Day 93 in Beijing: Four Friends.

Four Friends Laughing with the foreigner.

Four Friends laughing together with the foreigner.

More foolishness and tomfoolery on the subways.

As I walked onto the subway, these four friends ended up standing beside me in the car.

They were laughing, joking and having a wonderful time.

A few times, the girl in the flowery shirt spoke English and mimicked the English voice that was stating what station we were about to arrive at and our current location.

She kept peeking at me and so did her friends.

Whenever she spoke English, I threw her the “thumbs-up” sign and smiled and laughed.

After a few stops, she and her friends decided to sit down.

As you can see, there were only 2 spaces available.

So they did what any young, happy, and goofy group of kids would do: They sat on each others’ laps and started laughing about it.

I decided to take a picture and they seemed to think that was even more hilarious.

Something I’ve noticed about China, and I also noticed this when I lived in Japan, is a sense of security and safety that seems to permeate the people.

The teens here seem to be much hopeful regarding their life and much more trusting towards others.  The general feeling of fear and anxiety of “the other” doesn’t seem to be as prevalent here, at least in Beijing, as it does in other places I’ve lived.

It is something that I love, and reminds me to be more trusting, open, and less anxious about how life.  Another lesson in acceptance.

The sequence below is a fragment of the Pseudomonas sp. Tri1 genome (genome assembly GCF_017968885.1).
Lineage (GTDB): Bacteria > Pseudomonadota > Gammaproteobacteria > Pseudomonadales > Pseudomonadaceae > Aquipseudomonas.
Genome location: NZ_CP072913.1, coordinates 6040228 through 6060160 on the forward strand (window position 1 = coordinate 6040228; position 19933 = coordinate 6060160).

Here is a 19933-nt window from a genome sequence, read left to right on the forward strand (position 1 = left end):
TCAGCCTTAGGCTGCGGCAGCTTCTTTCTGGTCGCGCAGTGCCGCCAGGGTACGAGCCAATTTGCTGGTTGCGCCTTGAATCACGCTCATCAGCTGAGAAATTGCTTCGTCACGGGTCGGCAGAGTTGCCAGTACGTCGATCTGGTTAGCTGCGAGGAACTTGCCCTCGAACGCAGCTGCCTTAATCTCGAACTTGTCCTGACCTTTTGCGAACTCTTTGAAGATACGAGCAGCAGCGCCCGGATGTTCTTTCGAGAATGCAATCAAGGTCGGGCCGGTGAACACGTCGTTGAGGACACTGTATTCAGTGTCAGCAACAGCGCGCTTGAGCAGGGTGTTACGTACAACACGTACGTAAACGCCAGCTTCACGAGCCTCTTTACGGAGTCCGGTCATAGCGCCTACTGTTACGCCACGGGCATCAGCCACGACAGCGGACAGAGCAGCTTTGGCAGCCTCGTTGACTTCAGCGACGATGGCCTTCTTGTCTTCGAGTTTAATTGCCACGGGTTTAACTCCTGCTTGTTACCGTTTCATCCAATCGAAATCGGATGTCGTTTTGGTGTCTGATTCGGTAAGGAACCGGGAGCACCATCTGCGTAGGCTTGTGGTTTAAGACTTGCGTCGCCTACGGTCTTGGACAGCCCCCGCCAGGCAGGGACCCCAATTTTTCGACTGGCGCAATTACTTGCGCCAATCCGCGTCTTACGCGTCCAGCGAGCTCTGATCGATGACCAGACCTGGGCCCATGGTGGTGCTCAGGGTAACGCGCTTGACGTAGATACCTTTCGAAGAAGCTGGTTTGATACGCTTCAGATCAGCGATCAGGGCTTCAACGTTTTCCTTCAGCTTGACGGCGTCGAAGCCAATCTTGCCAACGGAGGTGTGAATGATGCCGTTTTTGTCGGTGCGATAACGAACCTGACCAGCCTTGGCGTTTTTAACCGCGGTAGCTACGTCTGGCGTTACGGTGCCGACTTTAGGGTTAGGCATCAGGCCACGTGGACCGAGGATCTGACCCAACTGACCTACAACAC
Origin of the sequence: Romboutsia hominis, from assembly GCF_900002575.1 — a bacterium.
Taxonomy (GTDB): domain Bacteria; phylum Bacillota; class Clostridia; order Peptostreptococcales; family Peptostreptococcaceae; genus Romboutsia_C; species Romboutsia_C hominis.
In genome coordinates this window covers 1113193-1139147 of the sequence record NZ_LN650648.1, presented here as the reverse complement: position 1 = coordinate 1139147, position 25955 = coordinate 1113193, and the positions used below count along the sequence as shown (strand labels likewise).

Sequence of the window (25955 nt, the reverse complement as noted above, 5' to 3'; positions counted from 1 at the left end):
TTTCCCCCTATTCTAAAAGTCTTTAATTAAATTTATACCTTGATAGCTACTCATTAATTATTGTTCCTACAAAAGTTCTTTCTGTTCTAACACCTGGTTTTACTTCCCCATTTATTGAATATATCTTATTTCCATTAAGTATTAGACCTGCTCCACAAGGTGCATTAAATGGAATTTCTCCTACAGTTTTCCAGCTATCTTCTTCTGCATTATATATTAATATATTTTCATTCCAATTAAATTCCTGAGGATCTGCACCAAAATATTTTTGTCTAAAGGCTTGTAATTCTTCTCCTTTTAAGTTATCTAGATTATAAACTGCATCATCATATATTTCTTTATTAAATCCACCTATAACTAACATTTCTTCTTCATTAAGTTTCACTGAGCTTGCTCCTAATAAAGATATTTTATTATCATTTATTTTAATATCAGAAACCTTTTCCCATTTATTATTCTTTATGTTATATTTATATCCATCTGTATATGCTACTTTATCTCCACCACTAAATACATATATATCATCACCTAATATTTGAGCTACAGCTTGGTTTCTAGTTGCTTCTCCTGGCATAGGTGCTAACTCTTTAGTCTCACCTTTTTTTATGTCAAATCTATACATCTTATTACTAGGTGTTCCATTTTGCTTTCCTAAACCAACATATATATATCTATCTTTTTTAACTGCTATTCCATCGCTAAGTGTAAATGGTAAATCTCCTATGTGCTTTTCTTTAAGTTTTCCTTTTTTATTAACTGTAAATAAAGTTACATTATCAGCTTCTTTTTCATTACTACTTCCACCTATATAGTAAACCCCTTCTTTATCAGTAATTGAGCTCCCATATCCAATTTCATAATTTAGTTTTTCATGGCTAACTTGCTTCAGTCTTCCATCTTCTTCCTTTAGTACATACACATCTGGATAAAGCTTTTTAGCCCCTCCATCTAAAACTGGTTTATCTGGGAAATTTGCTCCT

Day 7 in Beijing: Red Light Running Right Turns.

Make sure to pay attention as you cross.  These cars are easy to miss and can hurt you!

Make sure to pay attention as you cross. These cars are easy to miss and can hurt you!

Traffic.  In Beijing.  A whole different world.

So, the basics.  In California, and most of the United States of America, a pedestrian has the right of way.  That means a car will stop and let the person walk across the street.  Yes, especially in San Francisco, there are exceptions but it is the rule and the law.

Not so much in Beijing.  I actually love the traffic in Beijing because it almost seems like a river with a school of fish trying to merge and swim through constant confusion.  It is a bit like a dance or art.

That being said, here is a little bit of knowledge for the first time one attempts to cross a street:  The cars making a right hand turn, on a red light, do not stop.  The cars have the right of way and pedestrians have to look out for them and wait.  Therefore, there can be a lot of people just standing in the last half to a third of the cross walk even though the sign says “walk.”  For this reason, I’ m not wearing any headphones or using my cell while walking at this point.  Once I get more used to it and am comfortable with this I probably will wear headphones but it is amazing how fast, and small, so many of these cars are, not to mention how many scooters and bikes there are, and how easy it is to miss them as they come flying around the corner.

Just like in life, walk slowly, take your time, enjoy where you are, breathe, and pay attention.  Actually, that is just good advice on life in general.